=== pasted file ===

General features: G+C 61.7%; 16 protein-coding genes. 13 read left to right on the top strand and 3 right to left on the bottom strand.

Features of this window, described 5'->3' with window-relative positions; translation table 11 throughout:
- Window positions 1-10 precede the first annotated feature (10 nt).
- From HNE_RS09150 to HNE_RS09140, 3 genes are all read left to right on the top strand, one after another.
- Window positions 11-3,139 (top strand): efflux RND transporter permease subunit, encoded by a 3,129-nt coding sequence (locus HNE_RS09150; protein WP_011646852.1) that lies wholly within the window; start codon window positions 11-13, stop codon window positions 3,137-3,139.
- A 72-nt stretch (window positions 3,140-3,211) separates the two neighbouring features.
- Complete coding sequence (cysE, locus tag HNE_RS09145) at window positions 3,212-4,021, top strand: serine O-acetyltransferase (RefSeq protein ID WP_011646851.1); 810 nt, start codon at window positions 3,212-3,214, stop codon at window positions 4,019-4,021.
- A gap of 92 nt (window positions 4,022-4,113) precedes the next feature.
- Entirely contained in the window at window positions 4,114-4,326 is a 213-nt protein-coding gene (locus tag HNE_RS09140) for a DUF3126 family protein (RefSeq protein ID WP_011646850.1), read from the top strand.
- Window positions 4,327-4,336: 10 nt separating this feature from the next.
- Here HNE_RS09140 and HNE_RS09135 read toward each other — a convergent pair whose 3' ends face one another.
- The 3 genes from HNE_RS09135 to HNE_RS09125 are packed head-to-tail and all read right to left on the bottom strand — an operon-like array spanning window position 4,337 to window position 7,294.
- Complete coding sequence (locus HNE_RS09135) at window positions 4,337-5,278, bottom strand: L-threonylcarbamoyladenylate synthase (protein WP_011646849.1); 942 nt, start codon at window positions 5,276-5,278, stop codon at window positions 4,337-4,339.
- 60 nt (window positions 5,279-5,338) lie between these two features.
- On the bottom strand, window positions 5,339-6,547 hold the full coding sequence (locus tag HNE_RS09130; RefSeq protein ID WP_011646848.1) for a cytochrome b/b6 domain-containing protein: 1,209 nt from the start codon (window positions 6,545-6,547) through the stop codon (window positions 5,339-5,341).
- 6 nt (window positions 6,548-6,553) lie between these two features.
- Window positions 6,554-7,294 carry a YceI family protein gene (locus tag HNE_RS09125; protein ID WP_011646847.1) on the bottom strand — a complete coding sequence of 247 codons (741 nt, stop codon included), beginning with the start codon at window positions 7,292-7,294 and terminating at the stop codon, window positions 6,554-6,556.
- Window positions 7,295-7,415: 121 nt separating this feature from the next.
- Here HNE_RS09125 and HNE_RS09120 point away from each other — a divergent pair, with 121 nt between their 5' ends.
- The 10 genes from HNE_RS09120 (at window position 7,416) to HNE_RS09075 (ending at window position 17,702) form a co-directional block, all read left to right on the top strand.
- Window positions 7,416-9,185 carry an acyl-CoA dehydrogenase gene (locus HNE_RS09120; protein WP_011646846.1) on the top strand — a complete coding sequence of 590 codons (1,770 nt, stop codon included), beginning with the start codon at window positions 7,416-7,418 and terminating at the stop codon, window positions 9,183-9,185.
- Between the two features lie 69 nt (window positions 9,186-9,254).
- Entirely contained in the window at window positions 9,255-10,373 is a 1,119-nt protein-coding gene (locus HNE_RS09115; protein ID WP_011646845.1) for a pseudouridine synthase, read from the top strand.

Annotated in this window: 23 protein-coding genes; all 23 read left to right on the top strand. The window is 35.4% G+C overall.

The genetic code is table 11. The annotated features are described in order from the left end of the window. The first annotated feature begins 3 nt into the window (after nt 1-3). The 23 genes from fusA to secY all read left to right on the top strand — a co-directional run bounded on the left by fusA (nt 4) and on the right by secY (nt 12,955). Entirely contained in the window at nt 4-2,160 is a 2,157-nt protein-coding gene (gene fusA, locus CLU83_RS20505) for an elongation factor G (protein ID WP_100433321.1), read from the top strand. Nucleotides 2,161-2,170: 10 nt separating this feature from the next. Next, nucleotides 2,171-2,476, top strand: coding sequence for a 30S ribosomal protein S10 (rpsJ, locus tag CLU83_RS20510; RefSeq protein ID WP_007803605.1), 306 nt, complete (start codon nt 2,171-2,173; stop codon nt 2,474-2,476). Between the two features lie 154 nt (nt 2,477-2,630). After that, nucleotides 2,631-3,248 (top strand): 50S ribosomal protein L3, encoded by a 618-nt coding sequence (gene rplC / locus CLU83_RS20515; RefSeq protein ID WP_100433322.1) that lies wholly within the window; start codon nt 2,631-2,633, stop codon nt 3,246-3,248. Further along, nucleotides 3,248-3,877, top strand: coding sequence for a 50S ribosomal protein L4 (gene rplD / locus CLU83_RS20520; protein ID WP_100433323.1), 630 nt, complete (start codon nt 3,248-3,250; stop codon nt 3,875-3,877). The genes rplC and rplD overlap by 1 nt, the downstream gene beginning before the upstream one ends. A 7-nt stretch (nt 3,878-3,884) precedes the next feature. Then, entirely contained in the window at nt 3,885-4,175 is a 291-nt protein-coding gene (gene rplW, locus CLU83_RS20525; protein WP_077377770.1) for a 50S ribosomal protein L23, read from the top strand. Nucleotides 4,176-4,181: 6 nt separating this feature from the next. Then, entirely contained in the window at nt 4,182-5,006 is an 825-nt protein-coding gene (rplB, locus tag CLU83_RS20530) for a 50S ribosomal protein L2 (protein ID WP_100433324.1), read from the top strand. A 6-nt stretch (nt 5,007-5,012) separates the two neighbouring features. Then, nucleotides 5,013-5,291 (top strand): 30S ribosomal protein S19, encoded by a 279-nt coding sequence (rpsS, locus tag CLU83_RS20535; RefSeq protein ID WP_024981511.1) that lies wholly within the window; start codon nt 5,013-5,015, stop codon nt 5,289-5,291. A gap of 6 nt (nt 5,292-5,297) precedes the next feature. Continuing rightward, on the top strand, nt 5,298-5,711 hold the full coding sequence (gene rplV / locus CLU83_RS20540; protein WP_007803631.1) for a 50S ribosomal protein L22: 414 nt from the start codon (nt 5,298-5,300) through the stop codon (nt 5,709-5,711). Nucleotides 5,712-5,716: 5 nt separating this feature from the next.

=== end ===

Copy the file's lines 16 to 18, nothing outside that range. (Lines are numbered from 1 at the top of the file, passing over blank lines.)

- 6 nt (window positions 6,548-6,553) lie between these two features.
- Window positions 6,554-7,294 carry a YceI family protein gene (locus tag HNE_RS09125; protein ID WP_011646847.1) on the bottom strand — a complete coding sequence of 247 codons (741 nt, stop codon included), beginning with the start codon at window positions 7,292-7,294 and terminating at the stop codon, window positions 6,554-6,556.
- Window positions 7,295-7,415: 121 nt separating this feature from the next.